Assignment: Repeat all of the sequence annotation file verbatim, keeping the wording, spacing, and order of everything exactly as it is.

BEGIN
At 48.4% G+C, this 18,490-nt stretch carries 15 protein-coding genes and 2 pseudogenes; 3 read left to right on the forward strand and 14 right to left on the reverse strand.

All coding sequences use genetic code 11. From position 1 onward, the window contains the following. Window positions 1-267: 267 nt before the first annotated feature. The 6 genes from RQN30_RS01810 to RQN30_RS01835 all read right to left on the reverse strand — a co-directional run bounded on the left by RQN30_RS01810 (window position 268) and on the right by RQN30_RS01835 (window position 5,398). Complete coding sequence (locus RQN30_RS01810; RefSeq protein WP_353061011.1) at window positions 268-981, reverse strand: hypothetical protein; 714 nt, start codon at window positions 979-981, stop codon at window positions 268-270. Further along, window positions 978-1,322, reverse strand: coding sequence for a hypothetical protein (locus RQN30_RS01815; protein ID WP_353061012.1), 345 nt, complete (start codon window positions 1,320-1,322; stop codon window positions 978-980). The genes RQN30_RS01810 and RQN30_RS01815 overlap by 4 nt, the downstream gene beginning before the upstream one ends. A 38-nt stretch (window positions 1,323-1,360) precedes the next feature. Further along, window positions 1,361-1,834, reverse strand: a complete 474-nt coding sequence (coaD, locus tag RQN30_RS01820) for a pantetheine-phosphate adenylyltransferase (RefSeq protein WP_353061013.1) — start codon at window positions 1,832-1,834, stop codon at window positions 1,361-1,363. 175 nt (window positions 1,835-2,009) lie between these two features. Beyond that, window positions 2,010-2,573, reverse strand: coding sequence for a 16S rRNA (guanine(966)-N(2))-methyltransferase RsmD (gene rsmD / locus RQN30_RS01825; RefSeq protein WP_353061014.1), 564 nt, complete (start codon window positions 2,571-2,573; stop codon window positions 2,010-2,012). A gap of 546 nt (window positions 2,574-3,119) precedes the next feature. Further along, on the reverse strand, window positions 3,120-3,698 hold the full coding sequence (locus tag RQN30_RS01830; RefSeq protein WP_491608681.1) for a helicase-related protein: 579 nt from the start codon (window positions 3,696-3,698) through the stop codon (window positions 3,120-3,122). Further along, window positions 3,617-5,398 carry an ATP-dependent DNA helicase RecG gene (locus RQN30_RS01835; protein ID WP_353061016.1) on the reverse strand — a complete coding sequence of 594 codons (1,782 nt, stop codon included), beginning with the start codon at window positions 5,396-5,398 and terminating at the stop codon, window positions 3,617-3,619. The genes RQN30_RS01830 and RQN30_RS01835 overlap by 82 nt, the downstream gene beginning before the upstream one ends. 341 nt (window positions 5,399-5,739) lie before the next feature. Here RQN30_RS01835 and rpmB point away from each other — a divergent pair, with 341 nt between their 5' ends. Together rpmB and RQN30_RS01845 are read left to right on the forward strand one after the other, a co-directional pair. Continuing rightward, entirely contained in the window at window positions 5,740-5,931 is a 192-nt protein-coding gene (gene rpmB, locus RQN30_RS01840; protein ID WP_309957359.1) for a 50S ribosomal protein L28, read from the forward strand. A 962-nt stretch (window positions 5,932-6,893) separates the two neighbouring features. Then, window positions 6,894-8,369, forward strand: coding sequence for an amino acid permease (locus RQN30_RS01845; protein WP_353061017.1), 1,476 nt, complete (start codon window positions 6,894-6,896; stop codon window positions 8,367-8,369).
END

At 48.4% G+C, this 18,490-nt stretch carries 15 protein-coding genes and 2 pseudogenes; 3 read left to right on the forward strand and 14 right to left on the reverse strand.

All coding sequences use genetic code 11. From position 1 onward, the window contains the following. Window positions 1-267: 267 nt before the first annotated feature. The 6 genes from RQN30_RS01810 to RQN30_RS01835 all read right to left on the reverse strand — a co-directional run bounded on the left by RQN30_RS01810 (window position 268) and on the right by RQN30_RS01835 (window position 5,398). Complete coding sequence (locus RQN30_RS01810; RefSeq protein WP_353061011.1) at window positions 268-981, reverse strand: hypothetical protein; 714 nt, start codon at window positions 979-981, stop codon at window positions 268-270. Further along, window positions 978-1,322, reverse strand: coding sequence for a hypothetical protein (locus RQN30_RS01815; protein ID WP_353061012.1), 345 nt, complete (start codon window positions 1,320-1,322; stop codon window positions 978-980). The genes RQN30_RS01810 and RQN30_RS01815 overlap by 4 nt, the downstream gene beginning before the upstream one ends. A 38-nt stretch (window positions 1,323-1,360) precedes the next feature. Further along, window positions 1,361-1,834, reverse strand: a complete 474-nt coding sequence (coaD, locus tag RQN30_RS01820) for a pantetheine-phosphate adenylyltransferase (RefSeq protein WP_353061013.1) — start codon at window positions 1,832-1,834, stop codon at window positions 1,361-1,363. 175 nt (window positions 1,835-2,009) lie between these two features. Beyond that, window positions 2,010-2,573, reverse strand: coding sequence for a 16S rRNA (guanine(966)-N(2))-methyltransferase RsmD (gene rsmD / locus RQN30_RS01825; RefSeq protein WP_353061014.1), 564 nt, complete (start codon window positions 2,571-2,573; stop codon window positions 2,010-2,012). A gap of 546 nt (window positions 2,574-3,119) precedes the next feature. Further along, on the reverse strand, window positions 3,120-3,698 hold the full coding sequence (locus tag RQN30_RS01830; RefSeq protein WP_491608681.1) for a helicase-related protein: 579 nt from the start codon (window positions 3,696-3,698) through the stop codon (window positions 3,120-3,122). Further along, window positions 3,617-5,398 carry an ATP-dependent DNA helicase RecG gene (locus RQN30_RS01835; protein ID WP_353061016.1) on the reverse strand — a complete coding sequence of 594 codons (1,782 nt, stop codon included), beginning with the start codon at window positions 5,396-5,398 and terminating at the stop codon, window positions 3,617-3,619. The genes RQN30_RS01830 and RQN30_RS01835 overlap by 82 nt, the downstream gene beginning before the upstream one ends. 341 nt (window positions 5,399-5,739) lie before the next feature. Here RQN30_RS01835 and rpmB point away from each other — a divergent pair, with 341 nt between their 5' ends. Together rpmB and RQN30_RS01845 are read left to right on the forward strand one after the other, a co-directional pair. Continuing rightward, entirely contained in the window at window positions 5,740-5,931 is a 192-nt protein-coding gene (gene rpmB, locus RQN30_RS01840; protein ID WP_309957359.1) for a 50S ribosomal protein L28, read from the forward strand. A 962-nt stretch (window positions 5,932-6,893) separates the two neighbouring features. Then, window positions 6,894-8,369, forward strand: coding sequence for an amino acid permease (locus RQN30_RS01845; protein WP_353061017.1), 1,476 nt, complete (start codon window positions 6,894-6,896; stop codon window positions 8,367-8,369).